Everything’s (nearly) sorted for your stay in your chosen far-flung destination and you’re fully prepared for fresh and wild experiences, but all of this means NOTHING if no-one else knows about it. Here are a few of the myriad ways you can let the people back home know that you’re having a better time than them, and let's face it, that's one of the best things about going abroad - you get to shout out about it! Read on for some tricks of the trade...
As I have been preparing for my year in Paris, I have also been reflecting on the times I have spent in France in my recent past. I can go on for hours talking about the architecture of France and the multitude of cathedrals and museums I have visited out of personal interest. However, for those who are neither francophiles nor architecture enthusiasts, I find it difficult to engage my listener, who often struggles to connect to my passions although he or she certainly acknowledges my enthusiasm. Can one truly do Notre-Dame de Paris justice when describing the cathedral to one who has never seen its grandeur? Can one successfully capture the feeling of wandering through the streets of Paris and translate such an experience into something that resembles a "five-minute pitch?" I say no, especially considering the profusion of books written on just these two subjects. Yet, I have found that every listener can be easily captivated by a certain subject, one that anyone and everyone can relate to: ice cream.
Erasmus, administered by the British Council in the UK, is part of the European Union's Lifelong Learning Programme and is the largest organised mobility programme in the world, known and respected throughout Europe. Almost three million higher education students in Europe have taken part in the programme since its introduction in 1987 and agree it was the best decision they ever made.
One of the most popular ways to fund your travels abroad is through the Erasmus Scheme, an EU wide initiative which provides financial support for students wishing to go abroad. It’s a fantastic funding scheme that many UK universities are involved in. The great thing about it is that it works across many other disciplines, not just language—so don’t feel you’ve been left out, just because you don’t study languages! Of course eligibility differs for each course, so have a look at their requirements or speak to someone at your university for more details. At the moment students receive about €225 a month, so you probably won’t be able to solely rely on Erasmus money to see you through your expenses. Application is through your own university, so book an appointment with your Erasmus coordinator to get the full lowdown.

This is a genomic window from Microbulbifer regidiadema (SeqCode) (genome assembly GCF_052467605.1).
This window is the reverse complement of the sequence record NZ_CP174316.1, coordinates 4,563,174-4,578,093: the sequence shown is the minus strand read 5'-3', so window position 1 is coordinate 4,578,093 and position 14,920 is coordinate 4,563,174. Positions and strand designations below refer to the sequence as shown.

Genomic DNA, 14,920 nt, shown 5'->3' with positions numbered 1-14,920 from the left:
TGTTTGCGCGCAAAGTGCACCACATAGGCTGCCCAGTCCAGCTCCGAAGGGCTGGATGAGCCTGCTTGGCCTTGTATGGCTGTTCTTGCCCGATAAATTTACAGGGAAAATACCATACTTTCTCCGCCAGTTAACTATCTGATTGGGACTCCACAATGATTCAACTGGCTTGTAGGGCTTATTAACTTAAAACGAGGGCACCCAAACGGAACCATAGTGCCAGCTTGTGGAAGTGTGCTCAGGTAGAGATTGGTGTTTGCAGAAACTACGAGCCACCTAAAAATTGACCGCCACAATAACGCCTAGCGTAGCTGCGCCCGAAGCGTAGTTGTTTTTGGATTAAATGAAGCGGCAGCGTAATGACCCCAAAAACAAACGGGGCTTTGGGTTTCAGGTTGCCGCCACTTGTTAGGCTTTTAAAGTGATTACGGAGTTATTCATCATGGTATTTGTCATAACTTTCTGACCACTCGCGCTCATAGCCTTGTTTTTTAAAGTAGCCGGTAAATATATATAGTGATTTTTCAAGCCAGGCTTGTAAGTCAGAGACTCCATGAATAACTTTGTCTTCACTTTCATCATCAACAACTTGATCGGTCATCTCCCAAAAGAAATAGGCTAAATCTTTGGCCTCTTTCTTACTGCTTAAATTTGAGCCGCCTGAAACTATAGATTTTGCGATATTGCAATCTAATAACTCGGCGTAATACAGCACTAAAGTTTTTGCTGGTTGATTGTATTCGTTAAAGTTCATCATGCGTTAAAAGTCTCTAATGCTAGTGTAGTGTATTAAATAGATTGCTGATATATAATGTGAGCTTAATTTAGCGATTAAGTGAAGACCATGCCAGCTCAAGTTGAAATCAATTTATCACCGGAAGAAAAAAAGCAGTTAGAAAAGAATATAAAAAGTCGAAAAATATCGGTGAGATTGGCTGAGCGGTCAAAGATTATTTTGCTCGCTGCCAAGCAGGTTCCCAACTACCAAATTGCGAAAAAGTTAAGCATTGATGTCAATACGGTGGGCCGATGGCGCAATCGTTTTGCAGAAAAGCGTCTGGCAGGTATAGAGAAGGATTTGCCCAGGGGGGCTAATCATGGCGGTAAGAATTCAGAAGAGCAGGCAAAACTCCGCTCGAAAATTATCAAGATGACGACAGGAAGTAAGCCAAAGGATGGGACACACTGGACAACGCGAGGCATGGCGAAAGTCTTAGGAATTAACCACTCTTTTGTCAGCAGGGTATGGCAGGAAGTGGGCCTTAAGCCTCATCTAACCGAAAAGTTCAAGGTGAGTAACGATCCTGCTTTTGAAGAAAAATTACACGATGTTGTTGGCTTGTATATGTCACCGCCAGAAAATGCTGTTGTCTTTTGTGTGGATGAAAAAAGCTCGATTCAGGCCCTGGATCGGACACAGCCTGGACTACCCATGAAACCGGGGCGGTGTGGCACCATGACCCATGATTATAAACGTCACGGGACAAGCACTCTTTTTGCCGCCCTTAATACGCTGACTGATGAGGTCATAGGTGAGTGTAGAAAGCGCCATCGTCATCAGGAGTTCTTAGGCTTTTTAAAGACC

What exactly is a grant? Basically, it’s a contribution of money handed over to rightful causes. This could be YOU so get researching what’s out there. There are a handful of UK charities and trusts which offer grants. However in most cases, the sum will not be able to cover the full cost of living. A good place to start is at your home university, quizzing the International Office about what’s out there. Did you know that if you are an EU student, you have equal rights to work in any EU country? This also means you might just be entitled to grants in your country of choice, so do ask around your department(s) and Student Union. Postgraduates may be able to obtain grants from research councils. Contact the relevant institutes related to your discipline for further information.